The two drivers who are returning for their second full seasons, Yuki Tsunoda and Zhou Guanyu, were projected using their first season’s standings and averaging it out with their constructor’s projection. This resulted in Tsunoda being predicted in 17th and Zhou in 14th. For the three rookies, their predictions based on their constructor’s projections are 9th for Oscar Piastri, 18th for Nyck de Vries, and 19th for Logan Sargeant. Obviously, predicting that a rookie will place 9th overall sounds like a stretch, but it is in line with Mclaren’s projected placement of 5th. Additionally, it may make more sense for Logan Sargeant to be 20th because of his constructor’s projection and rookie status, but Alexander Albon has such a downward trajectory that his prediction is technically lower.

Final driver standings predictions:

  1. Max Verstappen

  2. Charles Leclerc

  3. George Russell

  4. Carlos Sainz, Jr.

  5. Sergio Perez

  6. Lewis Hamilton

  7. Esteban Ocon

  8. Lando Norris

  9. Oscar Piastri

  10. Valtteri Bottas

  11. Lance Stroll

  12. Pierre Gasly

  13. Kevin Magnussen

  14. Zhou Guanyu

  15. Fernando Alonso

  16. Nico Hulkenberg

  17. Yuki Tsunoda

  18. Nyck de Vries

  19. Logan Sargeant

  20. Alexander Albon

Final constructor standings predictions:

  1. Red Bull

  2. Ferrari

  3. Alpine

  4. Mercedes

  5. Mclaren

  6. Alfa Romeo

  7. Aston Martin

  8. Haas

  9. Alpha Tauri

  10. Williams

Model Limitations

As with any model, the models we used to predict the final standings for the 2023 Formula One season come with limitations. For example, we used each racer’s career since their first Formula One season, meaning that the timelines we analyzed differed across racers. We did so to increase accuracy in predicting each racer’s final placement, but a possible change to address this is to compare a subset of the same years for each driver. Of course, unique limitations would come with this model as well.

In addition, the model does not take into account other factors that could influence drivers’ performances during the seasons. Possible examples include injuries that affect driving/practicing, the amount of DNFs (Did Not Finish) that a driver acquires that may impact their final standings, and switching teams from season to season. The quality of a driver’s car, which is based entirely on their constructor, can heavily impact the potential a driver can reach. The prediction is based entirely on trajectories, and some drivers have less obvious or observable trajectories than others.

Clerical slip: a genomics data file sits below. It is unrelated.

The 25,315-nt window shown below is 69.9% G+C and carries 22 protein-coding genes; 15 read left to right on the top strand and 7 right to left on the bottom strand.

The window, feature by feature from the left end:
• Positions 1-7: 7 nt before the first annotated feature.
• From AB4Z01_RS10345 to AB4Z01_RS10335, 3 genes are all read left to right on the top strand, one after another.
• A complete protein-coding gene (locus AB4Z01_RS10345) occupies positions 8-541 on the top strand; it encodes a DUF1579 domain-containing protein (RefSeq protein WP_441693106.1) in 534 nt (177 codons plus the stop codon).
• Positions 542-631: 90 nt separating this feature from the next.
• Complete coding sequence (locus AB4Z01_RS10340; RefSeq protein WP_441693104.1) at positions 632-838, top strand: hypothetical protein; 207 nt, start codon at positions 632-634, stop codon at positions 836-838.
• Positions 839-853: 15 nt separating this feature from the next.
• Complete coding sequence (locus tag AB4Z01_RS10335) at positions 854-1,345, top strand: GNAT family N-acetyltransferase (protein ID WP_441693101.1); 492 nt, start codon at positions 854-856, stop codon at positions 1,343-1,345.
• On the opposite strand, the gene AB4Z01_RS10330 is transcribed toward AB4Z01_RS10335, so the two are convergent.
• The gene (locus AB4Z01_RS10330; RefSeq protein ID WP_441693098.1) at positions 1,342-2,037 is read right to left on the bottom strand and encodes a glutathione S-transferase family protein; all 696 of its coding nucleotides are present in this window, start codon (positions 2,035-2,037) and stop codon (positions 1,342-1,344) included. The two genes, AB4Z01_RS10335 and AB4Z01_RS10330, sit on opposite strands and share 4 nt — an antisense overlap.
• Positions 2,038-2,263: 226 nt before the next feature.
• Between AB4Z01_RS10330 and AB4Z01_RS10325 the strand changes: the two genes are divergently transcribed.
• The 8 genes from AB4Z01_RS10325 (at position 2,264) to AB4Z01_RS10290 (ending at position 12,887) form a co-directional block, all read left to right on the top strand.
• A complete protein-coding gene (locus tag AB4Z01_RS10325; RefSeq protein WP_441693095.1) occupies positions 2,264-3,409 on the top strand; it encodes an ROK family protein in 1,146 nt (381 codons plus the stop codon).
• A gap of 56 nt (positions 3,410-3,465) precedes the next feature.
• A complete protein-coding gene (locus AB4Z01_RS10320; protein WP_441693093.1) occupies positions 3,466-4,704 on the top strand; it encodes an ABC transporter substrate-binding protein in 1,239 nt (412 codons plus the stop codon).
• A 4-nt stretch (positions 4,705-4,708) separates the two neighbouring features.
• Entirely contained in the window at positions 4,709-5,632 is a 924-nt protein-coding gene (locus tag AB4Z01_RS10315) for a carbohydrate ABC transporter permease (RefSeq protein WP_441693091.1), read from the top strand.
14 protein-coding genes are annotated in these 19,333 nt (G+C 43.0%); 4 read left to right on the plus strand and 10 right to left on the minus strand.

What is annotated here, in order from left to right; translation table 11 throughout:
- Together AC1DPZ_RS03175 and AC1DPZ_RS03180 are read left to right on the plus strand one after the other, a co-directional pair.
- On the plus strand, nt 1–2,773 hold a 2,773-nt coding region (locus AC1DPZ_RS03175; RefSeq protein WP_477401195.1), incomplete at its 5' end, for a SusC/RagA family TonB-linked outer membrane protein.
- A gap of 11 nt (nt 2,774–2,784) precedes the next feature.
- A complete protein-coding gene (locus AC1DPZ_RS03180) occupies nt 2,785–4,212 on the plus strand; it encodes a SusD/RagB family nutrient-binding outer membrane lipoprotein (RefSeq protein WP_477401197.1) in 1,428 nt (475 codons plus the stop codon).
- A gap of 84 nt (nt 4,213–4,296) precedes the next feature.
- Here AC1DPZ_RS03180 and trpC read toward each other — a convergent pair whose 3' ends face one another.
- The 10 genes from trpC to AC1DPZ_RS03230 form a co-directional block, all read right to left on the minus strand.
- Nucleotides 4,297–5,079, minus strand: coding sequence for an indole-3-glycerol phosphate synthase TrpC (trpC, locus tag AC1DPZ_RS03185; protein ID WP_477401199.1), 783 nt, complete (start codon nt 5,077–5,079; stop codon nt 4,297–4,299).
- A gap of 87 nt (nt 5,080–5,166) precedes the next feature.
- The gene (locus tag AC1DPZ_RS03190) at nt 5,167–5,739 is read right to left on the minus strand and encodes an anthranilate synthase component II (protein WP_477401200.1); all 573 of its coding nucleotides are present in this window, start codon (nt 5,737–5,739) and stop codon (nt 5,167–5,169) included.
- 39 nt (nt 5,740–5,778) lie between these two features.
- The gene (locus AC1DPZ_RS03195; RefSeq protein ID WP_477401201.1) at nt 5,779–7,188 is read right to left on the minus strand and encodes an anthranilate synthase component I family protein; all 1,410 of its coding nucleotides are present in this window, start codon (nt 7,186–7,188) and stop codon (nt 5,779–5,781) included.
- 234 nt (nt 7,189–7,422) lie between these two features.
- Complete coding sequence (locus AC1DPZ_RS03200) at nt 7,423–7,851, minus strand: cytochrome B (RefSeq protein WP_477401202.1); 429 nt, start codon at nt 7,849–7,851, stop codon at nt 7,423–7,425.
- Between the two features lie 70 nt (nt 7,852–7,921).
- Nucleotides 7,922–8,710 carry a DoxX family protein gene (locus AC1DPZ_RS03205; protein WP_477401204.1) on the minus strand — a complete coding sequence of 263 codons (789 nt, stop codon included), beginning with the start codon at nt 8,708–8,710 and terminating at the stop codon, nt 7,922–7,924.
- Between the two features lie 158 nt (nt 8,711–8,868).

Another limitation is the applicability of each model (e.g. each model’s p-value). Hulkenberg, Verstappen, Perez, and Sainz had stellar p-values that were very close to zero, so their models fit their data very well. Others, particularly those with a straight line as their trajectory like Magnussen and Stroll, had very high p-values; their data was very hard to fit to any model and, as a result, their trajectories look mostly like the average of their career results. Hamilton’s model, too, although it looks like it would be a good fit, had a very high p-value. Overall, though, most drivers had a p-value less than 0.1, which is decently significant considering the amount of data available.


Because these predictions were made solely with data from past seasons, they do not take into account anything from what we already know about the 2023 season. With pre-season testing done and two races already completed in 2023, we have somewhat of an idea of which teams and drivers have drastically improved or declined. Notably, Aston Martin is off to a shockingly impressive start, with one of the fastest cars on the grid and veteran Fernando Alonso placing 3rd in both races. On the other end of the spectrum, Mclaren, a consistent middle-ground constructor, is having issue after issue with their cars and seems to be trending towards a disastrous season. Despite these surprises, though, we look forward to seeing how our predictions compare to the final 2023 standings.